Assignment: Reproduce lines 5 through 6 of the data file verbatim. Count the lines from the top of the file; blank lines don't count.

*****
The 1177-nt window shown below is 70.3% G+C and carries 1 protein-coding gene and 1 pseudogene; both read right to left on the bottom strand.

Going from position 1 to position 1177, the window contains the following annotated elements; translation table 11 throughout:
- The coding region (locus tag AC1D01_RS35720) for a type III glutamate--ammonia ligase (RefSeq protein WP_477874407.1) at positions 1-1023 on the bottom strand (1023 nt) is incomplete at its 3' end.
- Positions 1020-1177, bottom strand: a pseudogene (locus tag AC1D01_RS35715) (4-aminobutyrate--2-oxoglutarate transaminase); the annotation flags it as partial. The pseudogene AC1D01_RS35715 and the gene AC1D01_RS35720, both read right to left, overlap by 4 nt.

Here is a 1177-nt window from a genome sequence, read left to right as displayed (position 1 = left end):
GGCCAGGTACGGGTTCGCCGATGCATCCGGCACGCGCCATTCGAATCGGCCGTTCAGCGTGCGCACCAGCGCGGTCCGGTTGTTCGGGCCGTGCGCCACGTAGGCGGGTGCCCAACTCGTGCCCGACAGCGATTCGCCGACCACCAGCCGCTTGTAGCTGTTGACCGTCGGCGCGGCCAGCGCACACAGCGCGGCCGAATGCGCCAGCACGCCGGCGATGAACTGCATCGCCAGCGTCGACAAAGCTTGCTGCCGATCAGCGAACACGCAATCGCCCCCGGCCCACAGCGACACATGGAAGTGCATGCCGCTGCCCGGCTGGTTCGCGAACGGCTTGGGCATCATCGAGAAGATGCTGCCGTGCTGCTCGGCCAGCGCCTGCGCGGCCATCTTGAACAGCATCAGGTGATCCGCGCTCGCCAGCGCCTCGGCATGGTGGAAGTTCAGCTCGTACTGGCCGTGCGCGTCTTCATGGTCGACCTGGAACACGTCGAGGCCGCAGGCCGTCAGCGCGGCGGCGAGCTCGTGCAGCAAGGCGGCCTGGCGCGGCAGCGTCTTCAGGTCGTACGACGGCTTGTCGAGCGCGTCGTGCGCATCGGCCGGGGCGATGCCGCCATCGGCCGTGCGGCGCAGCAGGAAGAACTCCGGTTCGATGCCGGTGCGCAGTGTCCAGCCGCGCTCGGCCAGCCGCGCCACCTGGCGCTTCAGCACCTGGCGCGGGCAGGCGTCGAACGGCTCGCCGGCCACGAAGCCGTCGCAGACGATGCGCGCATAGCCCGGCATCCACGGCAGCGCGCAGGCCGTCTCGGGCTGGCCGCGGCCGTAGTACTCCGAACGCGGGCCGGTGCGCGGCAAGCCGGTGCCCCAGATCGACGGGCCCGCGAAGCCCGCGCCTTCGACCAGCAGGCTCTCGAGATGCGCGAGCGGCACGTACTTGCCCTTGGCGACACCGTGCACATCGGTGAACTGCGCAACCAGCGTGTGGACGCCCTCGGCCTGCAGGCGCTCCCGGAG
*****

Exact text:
Here is a 1177-nt window from a genome sequence, read left to right as displayed (position 1 = left end):
GGCCAGGTACGGGTTCGCCGATGCATCCGGCACGCGCCATTCGAATCGGCCGTTCAGCGTGCGCACCAGCGCGGTCCGGTTGTTCGGGCCGTGCGCCACGTAGGCGGGTGCCCAACTCGTGCCCGACAGCGATTCGCCGACCACCAGCCGCTTGTAGCTGTTGACCGTCGGCGCGGCCAGCGCACACAGCGCGGCCGAATGCGCCAGCACGCCGGCGATGAACTGCATCGCCAGCGTCGACAAAGCTTGCTGCCGATCAGCGAACACGCAATCGCCCCCGGCCCACAGCGACACATGGAAGTGCATGCCGCTGCCCGGCTGGTTCGCGAACGGCTTGGGCATCATCGAGAAGATGCTGCCGTGCTGCTCGGCCAGCGCCTGCGCGGCCATCTTGAACAGCATCAGGTGATCCGCGCTCGCCAGCGCCTCGGCATGGTGGAAGTTCAGCTCGTACTGGCCGTGCGCGTCTTCATGGTCGACCTGGAACACGTCGAGGCCGCAGGCCGTCAGCGCGGCGGCGAGCTCGTGCAGCAAGGCGGCCTGGCGCGGCAGCGTCTTCAGGTCGTACGACGGCTTGTCGAGCGCGTCGTGCGCATCGGCCGGGGCGATGCCGCCATCGGCCGTGCGGCGCAGCAGGAAGAACTCCGGTTCGATGCCGGTGCGCAGTGTCCAGCCGCGCTCGGCCAGCCGCGCCACCTGGCGCTTCAGCACCTGGCGCGGGCAGGCGTCGAACGGCTCGCCGGCCACGAAGCCGTCGCAGACGATGCGCGCATAGCCCGGCATCCACGGCAGCGCGCAGGCCGTCTCGGGCTGGCCGCGGCCGTAGTACTCCGAACGCGGGCCGGTGCGCGGCAAGCCGGTGCCCCAGATCGACGGGCCCGCGAAGCCCGCGCCTTCGACCAGCAGGCTCTCGAGATGCGCGAGCGGCACGTACTTGCCCTTGGCGACACCGTGCACATCGGTGAACTGCGCAACCAGCGTGTGGACGCCCTCGGCCTGCAGGCGCTCCCGGAG